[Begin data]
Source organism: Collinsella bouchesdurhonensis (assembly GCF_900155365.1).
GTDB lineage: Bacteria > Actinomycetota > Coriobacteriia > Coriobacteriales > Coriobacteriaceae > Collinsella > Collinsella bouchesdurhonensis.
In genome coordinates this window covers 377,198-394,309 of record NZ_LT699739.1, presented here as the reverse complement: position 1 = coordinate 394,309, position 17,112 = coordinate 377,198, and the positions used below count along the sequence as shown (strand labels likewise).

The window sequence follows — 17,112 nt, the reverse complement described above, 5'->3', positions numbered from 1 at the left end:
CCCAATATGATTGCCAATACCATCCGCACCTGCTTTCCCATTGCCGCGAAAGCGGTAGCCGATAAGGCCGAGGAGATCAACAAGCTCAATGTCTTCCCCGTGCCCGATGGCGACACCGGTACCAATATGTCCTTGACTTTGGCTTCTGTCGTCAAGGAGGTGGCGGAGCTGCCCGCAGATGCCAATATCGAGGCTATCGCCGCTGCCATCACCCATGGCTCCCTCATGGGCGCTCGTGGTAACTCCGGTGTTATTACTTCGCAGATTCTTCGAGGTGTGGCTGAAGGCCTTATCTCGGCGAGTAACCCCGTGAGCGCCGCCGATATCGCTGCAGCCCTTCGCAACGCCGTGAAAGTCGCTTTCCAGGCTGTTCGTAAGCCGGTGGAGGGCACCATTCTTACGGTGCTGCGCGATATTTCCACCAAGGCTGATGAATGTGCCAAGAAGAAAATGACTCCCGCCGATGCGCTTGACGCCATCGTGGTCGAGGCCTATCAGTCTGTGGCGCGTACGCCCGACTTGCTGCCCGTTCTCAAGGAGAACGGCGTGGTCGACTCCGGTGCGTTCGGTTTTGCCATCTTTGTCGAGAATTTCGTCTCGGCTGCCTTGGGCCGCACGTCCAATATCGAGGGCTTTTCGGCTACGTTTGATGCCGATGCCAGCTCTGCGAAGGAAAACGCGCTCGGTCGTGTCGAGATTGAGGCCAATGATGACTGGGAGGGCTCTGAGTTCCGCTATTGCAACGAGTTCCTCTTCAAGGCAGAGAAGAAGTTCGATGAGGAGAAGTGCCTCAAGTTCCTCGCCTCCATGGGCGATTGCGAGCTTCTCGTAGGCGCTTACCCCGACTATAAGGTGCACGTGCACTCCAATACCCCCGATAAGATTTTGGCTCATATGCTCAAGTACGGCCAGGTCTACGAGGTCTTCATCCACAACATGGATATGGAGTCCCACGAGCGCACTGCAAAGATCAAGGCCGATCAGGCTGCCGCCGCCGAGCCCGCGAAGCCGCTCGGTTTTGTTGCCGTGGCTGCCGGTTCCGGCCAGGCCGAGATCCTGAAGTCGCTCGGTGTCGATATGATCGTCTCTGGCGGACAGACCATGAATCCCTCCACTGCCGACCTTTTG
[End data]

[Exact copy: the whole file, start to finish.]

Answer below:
Source organism: Collinsella bouchesdurhonensis (assembly GCF_900155365.1).
GTDB lineage: Bacteria > Actinomycetota > Coriobacteriia > Coriobacteriales > Coriobacteriaceae > Collinsella > Collinsella bouchesdurhonensis.
In genome coordinates this window covers 377,198-394,309 of record NZ_LT699739.1, presented here as the reverse complement: position 1 = coordinate 394,309, position 17,112 = coordinate 377,198, and the positions used below count along the sequence as shown (strand labels likewise).

The window sequence follows — 17,112 nt, the reverse complement described above, 5'->3', positions numbered from 1 at the left end:
CCCAATATGATTGCCAATACCATCCGCACCTGCTTTCCCATTGCCGCGAAAGCGGTAGCCGATAAGGCCGAGGAGATCAACAAGCTCAATGTCTTCCCCGTGCCCGATGGCGACACCGGTACCAATATGTCCTTGACTTTGGCTTCTGTCGTCAAGGAGGTGGCGGAGCTGCCCGCAGATGCCAATATCGAGGCTATCGCCGCTGCCATCACCCATGGCTCCCTCATGGGCGCTCGTGGTAACTCCGGTGTTATTACTTCGCAGATTCTTCGAGGTGTGGCTGAAGGCCTTATCTCGGCGAGTAACCCCGTGAGCGCCGCCGATATCGCTGCAGCCCTTCGCAACGCCGTGAAAGTCGCTTTCCAGGCTGTTCGTAAGCCGGTGGAGGGCACCATTCTTACGGTGCTGCGCGATATTTCCACCAAGGCTGATGAATGTGCCAAGAAGAAAATGACTCCCGCCGATGCGCTTGACGCCATCGTGGTCGAGGCCTATCAGTCTGTGGCGCGTACGCCCGACTTGCTGCCCGTTCTCAAGGAGAACGGCGTGGTCGACTCCGGTGCGTTCGGTTTTGCCATCTTTGTCGAGAATTTCGTCTCGGCTGCCTTGGGCCGCACGTCCAATATCGAGGGCTTTTCGGCTACGTTTGATGCCGATGCCAGCTCTGCGAAGGAAAACGCGCTCGGTCGTGTCGAGATTGAGGCCAATGATGACTGGGAGGGCTCTGAGTTCCGCTATTGCAACGAGTTCCTCTTCAAGGCAGAGAAGAAGTTCGATGAGGAGAAGTGCCTCAAGTTCCTCGCCTCCATGGGCGATTGCGAGCTTCTCGTAGGCGCTTACCCCGACTATAAGGTGCACGTGCACTCCAATACCCCCGATAAGATTTTGGCTCATATGCTCAAGTACGGCCAGGTCTACGAGGTCTTCATCCACAACATGGATATGGAGTCCCACGAGCGCACTGCAAAGATCAAGGCCGATCAGGCTGCCGCCGCCGAGCCCGCGAAGCCGCTCGGTTTTGTTGCCGTGGCTGCCGGTTCCGGCCAGGCCGAGATCCTGAAGTCGCTCGGTGTCGATATGATCGTCTCTGGCGGACAGACCATGAATCCCTCCACTGCCGACCTTTTG